The namesake of the Ford Thunderbird is a mythical creature known to many native North American tribes. First introduced to the public in 1955, this automobile was a a two-seat sports car, but unlike the Corvette. Ford marketed it as a personal luxury sports car, creating a new and different market segment for the discerning public. Over the years and for 11 generations, the Thunderbird got larger with rear seating added and then larger still before it returned to its roots as a two-seat luxury sports car. As of 2005, when the last unit rolled out, there were 4.4 million Thunderbirds with a multitude of variations.
© Peeler37 | Dreamstime.com 1955 Ford Thunderbird
Before the 1955 Thunderbird was finally a reality, Henry Ford II worked with designers on many variations with prototypes produced. The underpowered Vega was the last before they arrived at the T’bird prototype. The company wanted European looks, but the features and appointments had to be original American ones. The names considered were Apache, Falcon, Eagle, Tropicale, Hawaiian, Thunderbolt, and P-51 Mustang. The name “Thunderbird” wasn’t even on the list; the choice was a last minute one in 1953. It was given a go for production with 1955 set as the model year for it to be in showrooms. This was a knee-jerk response to Chevy Corvette landing on the market in 1953, and the plan had to be put into high gear. It took one year from idea until the final prototype, unveiled at the Detroit Auto Show in February ’54.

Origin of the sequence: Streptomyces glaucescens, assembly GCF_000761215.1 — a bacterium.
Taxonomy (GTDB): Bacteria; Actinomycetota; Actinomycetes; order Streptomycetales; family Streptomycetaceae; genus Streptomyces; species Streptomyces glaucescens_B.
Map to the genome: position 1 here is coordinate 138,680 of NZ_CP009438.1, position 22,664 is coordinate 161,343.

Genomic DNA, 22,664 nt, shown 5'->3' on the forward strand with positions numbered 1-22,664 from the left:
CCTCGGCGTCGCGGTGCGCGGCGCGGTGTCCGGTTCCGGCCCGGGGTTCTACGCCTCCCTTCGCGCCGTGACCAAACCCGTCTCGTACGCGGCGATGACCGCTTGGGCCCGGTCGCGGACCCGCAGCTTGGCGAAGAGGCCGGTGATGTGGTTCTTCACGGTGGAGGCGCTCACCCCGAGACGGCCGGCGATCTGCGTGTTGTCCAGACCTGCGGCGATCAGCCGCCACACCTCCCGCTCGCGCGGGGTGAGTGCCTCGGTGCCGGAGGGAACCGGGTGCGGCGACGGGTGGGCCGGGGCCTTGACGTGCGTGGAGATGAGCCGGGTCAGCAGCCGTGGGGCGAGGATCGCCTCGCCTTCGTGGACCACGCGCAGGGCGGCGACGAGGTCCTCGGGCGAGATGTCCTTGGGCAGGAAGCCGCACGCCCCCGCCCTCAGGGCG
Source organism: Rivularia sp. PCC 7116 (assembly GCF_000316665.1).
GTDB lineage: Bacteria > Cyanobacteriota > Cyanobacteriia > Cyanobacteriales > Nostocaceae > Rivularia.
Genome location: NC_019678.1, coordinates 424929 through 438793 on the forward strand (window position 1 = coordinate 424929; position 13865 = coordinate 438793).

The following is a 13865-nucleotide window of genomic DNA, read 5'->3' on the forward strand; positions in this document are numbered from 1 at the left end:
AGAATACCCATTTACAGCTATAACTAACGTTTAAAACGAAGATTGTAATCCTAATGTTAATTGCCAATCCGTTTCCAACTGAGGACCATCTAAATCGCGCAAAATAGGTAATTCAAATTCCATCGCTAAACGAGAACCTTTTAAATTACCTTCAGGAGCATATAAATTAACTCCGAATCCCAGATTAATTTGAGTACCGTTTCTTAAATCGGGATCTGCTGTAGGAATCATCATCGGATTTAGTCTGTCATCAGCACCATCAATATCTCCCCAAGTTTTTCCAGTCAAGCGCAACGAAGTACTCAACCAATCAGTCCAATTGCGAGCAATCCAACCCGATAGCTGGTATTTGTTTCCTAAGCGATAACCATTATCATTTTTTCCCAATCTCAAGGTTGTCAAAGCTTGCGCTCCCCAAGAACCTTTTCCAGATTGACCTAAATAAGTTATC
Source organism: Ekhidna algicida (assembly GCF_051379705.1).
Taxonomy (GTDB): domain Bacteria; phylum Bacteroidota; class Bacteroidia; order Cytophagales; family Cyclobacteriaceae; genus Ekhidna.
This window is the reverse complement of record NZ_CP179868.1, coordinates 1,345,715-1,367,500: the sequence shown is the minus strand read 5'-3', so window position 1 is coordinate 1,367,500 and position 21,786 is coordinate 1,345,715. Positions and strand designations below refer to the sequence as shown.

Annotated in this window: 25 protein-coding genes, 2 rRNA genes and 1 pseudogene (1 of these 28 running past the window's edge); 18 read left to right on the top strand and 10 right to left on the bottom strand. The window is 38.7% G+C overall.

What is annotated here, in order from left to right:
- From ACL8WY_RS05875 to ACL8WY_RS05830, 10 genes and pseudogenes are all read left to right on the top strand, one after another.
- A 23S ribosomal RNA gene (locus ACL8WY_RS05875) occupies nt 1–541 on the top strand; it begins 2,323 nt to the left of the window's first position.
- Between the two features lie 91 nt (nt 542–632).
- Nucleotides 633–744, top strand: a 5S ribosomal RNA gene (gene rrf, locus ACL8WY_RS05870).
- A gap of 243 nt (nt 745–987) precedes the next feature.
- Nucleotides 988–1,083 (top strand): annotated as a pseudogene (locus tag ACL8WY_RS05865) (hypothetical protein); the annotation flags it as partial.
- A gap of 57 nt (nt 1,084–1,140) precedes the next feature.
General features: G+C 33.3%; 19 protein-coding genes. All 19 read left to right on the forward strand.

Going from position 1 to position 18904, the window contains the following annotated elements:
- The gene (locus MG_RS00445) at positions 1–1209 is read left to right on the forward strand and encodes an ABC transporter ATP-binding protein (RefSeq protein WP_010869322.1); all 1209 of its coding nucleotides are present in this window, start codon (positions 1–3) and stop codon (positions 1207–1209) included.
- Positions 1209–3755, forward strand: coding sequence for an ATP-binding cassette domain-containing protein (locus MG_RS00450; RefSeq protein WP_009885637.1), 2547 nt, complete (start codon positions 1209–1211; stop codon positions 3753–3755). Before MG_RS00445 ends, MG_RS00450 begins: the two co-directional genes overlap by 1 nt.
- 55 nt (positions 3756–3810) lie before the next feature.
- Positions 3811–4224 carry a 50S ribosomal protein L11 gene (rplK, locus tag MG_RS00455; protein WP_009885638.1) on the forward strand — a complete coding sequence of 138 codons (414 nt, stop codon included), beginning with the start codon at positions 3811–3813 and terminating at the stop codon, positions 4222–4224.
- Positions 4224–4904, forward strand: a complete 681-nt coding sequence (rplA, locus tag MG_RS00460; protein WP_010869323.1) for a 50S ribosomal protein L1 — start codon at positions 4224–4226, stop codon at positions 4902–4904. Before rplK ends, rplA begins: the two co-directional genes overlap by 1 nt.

© Jiawangkun | Dreamstime.com 1956 Ford Thunderbird
Some of the body styling is similar to all mid-1950’s Ford products such as beauty rings on the round, single headlight configuration and the same small tail fins, but the T’bird is on 102-inch wheelbase; for a sleek look, a nonfunctional hood scoop, fender skirts, and exhaust pipes that exit through two guards bolted to the rear bumper are added features. The porthole windows were a no-cost option, if you liked them. The engine is a 292-cubic-inch (4.8L) V8 design borrowed from the Mercury division, and the speedometer shows 150 mph (240 km/h) insinuating it had more power but mechanically was no further advanced than any other vehicle Ford had on the market.
© Steirus | Dreamstime.com 1956 Ford Thunderbird
The car was a big success, and Ford thumbed its nose at Chevrolet and the Corvette because the Thunderbird outsold it by 23 to 1 with 16,155 units sold in 1955. Not wanting to hurt a good thing, the ’56 version was very similar, but there was an added option of the Continental kit, the spare tire mounted in a flashy case sitting on the rear bumper giving a lot more storage area in the trunk. Another added optional choice was the removable porthole, hard-top roof. The roof was a popular choice, but the added weight created some steering problems with this version.
The convertible version looked great, very sleek and streamlined with the soft top folding down into the trunk without a trace, beautiful! The hinged trunk lid raised and lowered hydraulically, operating in conjunction with the roof, when activated from one switch on the dash; this is an awesome feat of engineering. The system uses a maze of electrical solenoids and hydraulic cylinders that all had to work together for the top to raise and lower properly. The hydraulic system was trouble-free for the most part, but the electric wires and the solenoids in particular were subject to failure at any time without warning. Another problem with this system is the roof often had leaks so water rained into the luxury passenger compartment.